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S.F. Jail's Trans Inmate Problem 

Wednesday, Jun 22 2016
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Last September, former Sheriff Ross Mirkarimi announced a novel innovation for San Francisco County Jail: Incarcerated transgender women would be housed with women, rather than housed alone. While there are never more than a handful of trans people in jail custody — currently, three trans women and zero trans men are in county— the jail would nonetheless be "integrated" by the end of the year, he promised.

That would have put San Francisco in the company of Denver, Houston, and Cumberland County, Maine, where jail policy allows trans people to be housed according to the gender by which they identify. Changing S.F.'s policy would allow the jail to comply with the federal Prison Rape Elimination Act (PREA), a 2003 law signed by George W. Bush that was intended to cut down on astronomic rates of sexual assault against trans inmates.

But it didn't happen.

As of press deadline on Tuesday, the jail's three trans women were in a pod in men's housing in the Seventh Street jail — though they are in a pod all by themselves, away from men — and one of the trans women, 29-year-old Athena Cadence, was on her 21st day of a hunger strike, refusing to eat until she is housed with women.

It's not entirely clear why Mirkarimi's policy dictum didn't happen before or after his successor, Sheriff Vicki Hennessy, took office in January. Hennessy is currently "working" on a policy to accommodate trans people, but there is no timetable for when it will be rolled out, according to jail spokeswoman Eileen Hirst. (There's also no policy.)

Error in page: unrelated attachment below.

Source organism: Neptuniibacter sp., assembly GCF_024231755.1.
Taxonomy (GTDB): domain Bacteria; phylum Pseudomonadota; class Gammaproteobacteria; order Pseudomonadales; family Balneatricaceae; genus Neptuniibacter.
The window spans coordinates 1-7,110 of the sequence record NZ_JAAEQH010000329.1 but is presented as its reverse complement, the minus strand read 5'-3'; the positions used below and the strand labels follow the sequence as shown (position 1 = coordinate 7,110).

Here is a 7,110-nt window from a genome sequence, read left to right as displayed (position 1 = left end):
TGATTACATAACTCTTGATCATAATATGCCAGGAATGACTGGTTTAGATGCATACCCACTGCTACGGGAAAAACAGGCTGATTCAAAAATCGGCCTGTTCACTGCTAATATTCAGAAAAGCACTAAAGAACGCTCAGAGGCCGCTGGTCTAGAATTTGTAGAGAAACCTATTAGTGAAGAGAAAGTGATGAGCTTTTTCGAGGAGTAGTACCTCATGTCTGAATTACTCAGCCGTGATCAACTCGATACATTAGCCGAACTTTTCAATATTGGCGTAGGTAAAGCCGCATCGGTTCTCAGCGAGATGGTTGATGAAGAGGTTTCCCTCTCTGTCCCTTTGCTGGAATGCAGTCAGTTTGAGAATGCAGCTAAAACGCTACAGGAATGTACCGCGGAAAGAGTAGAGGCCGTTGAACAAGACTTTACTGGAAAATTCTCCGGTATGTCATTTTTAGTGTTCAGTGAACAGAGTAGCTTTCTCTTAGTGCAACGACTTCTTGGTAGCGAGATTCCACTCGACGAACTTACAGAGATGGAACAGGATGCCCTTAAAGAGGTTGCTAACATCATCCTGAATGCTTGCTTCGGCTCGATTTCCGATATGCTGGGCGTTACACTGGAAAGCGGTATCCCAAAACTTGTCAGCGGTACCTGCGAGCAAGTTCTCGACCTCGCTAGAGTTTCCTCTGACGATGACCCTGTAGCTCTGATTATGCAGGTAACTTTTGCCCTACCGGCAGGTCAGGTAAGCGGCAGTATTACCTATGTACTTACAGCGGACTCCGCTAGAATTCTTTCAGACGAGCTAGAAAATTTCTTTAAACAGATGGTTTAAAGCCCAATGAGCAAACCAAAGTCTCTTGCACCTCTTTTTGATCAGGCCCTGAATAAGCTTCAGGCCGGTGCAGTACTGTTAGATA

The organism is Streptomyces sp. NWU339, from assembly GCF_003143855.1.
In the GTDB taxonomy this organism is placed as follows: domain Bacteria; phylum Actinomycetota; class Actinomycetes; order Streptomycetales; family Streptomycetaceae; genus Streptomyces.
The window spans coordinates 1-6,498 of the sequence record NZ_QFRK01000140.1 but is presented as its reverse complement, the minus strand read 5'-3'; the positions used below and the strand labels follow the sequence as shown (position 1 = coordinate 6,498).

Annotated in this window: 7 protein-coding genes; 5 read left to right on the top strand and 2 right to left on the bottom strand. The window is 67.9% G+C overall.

In the meantime, trans people in San Francisco County are housed "based solely on their genitalia ... all without considering individuals' views on their own safety, and all in violation of the Prison Rape Elimination Act," says Shawn Thomas, a staff attorney with the Transgender Law Center and an advocate for an updated housing policy.

Lacking cash to foot her $450,000 bail, Cadence has been in jail since Thanksgiving, after she was arrested for misdemeanor assault. (She has since lost her housing.) Convicted of three counts, she faces prison time, but her public defender is seeking assignment to a residential-treatment program rather than the California Department of Corrections and Rehabilitation, according to a spokeswoman for the Public Defender.

Since there are so few trans people in jail, it may seem like a low priority for the city's jailers. But trans people are incarcerated at a rate eight times that of the general populace, and once inside, 40 percent of trans jail inmates are sexually abused, according to the National Center for Transgender Equality. And then there's the issue of complying with existing law.

The biggest obstacle appears to be changing the minds of old-school, by-the-book law enforcement, who live in a world where gender is binary. Critics of a trans-friendly jail housing policy have also speculated about issues such as a trans woman, still laden with testosterone, muscling her way to the top of the food chain in a women's prison, and a female-to-male prisoner being overmatched in a men's unit.

Meerkamper says the Transgender Law Center has never heard from a trans man seeking men's housing.

At least in one way, the jail has already progressed: Under Mirkarimi, Cadence was housed at the end of the line in the Hall of Justice jail, where she had to walk past the men to and from her cell.

About The Author

Chris Roberts

Chris Roberts has spent most of his adult life working in San Francisco news media, which is to say he's still a teenager in Middle American years. He has covered marijuana, drug policy, and politics for SF Weekly since 2009.

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